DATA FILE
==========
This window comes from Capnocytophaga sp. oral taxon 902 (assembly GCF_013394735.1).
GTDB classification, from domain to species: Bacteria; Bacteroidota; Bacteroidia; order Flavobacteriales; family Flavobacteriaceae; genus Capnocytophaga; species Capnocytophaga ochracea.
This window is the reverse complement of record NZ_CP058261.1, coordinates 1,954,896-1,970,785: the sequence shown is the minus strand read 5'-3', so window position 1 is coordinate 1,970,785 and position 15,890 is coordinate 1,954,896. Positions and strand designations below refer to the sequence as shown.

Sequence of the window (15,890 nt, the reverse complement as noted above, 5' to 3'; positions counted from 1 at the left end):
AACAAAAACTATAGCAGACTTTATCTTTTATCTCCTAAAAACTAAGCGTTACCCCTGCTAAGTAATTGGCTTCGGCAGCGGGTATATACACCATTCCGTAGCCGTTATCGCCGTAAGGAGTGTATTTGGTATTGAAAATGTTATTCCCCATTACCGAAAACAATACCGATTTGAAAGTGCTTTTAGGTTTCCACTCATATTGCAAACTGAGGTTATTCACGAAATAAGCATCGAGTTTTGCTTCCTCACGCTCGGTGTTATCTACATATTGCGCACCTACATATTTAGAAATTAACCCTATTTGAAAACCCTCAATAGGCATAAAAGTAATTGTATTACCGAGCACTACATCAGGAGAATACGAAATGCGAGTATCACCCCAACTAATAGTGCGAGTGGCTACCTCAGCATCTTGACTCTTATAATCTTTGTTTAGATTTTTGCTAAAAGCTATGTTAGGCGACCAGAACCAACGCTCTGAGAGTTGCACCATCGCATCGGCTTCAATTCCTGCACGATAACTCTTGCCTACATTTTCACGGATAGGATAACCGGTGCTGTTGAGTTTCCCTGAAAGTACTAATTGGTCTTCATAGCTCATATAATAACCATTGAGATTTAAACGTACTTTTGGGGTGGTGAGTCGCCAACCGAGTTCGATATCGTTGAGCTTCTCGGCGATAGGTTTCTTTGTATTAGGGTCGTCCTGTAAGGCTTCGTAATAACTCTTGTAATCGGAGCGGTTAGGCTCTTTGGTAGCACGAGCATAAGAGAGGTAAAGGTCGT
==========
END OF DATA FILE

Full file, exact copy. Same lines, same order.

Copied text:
This window comes from Capnocytophaga sp. oral taxon 902 (assembly GCF_013394735.1).
GTDB classification, from domain to species: Bacteria; Bacteroidota; Bacteroidia; order Flavobacteriales; family Flavobacteriaceae; genus Capnocytophaga; species Capnocytophaga ochracea.
This window is the reverse complement of record NZ_CP058261.1, coordinates 1,954,896-1,970,785: the sequence shown is the minus strand read 5'-3', so window position 1 is coordinate 1,970,785 and position 15,890 is coordinate 1,954,896. Positions and strand designations below refer to the sequence as shown.

Sequence of the window (15,890 nt, the reverse complement as noted above, 5' to 3'; positions counted from 1 at the left end):
AACAAAAACTATAGCAGACTTTATCTTTTATCTCCTAAAAACTAAGCGTTACCCCTGCTAAGTAATTGGCTTCGGCAGCGGGTATATACACCATTCCGTAGCCGTTATCGCCGTAAGGAGTGTATTTGGTATTGAAAATGTTATTCCCCATTACCGAAAACAATACCGATTTGAAAGTGCTTTTAGGTTTCCACTCATATTGCAAACTGAGGTTATTCACGAAATAAGCATCGAGTTTTGCTTCCTCACGCTCGGTGTTATCTACATATTGCGCACCTACATATTTAGAAATTAACCCTATTTGAAAACCCTCAATAGGCATAAAAGTAATTGTATTACCGAGCACTACATCAGGAGAATACGAAATGCGAGTATCACCCCAACTAATAGTGCGAGTGGCTACCTCAGCATCTTGACTCTTATAATCTTTGTTTAGATTTTTGCTAAAAGCTATGTTAGGCGACCAGAACCAACGCTCTGAGAGTTGCACCATCGCATCGGCTTCAATTCCTGCACGATAACTCTTGCCTACATTTTCACGGATAGGATAACCGGTGCTGTTGAGTTTCCCTGAAAGTACTAATTGGTCTTCATAGCTCATATAATAACCATTGAGATTTAAACGTACTTTTGGGGTGGTGAGTCGCCAACCGAGTTCGATATCGTTGAGCTTCTCGGCGATAGGTTTCTTTGTATTAGGGTCGTCCTGTAAGGCTTCGTAATAACTCTTGTAATCGGAGCGGTTAGGCTCTTTGGTAGCACGAGCATAAGAGAGGTAAAGGTCGT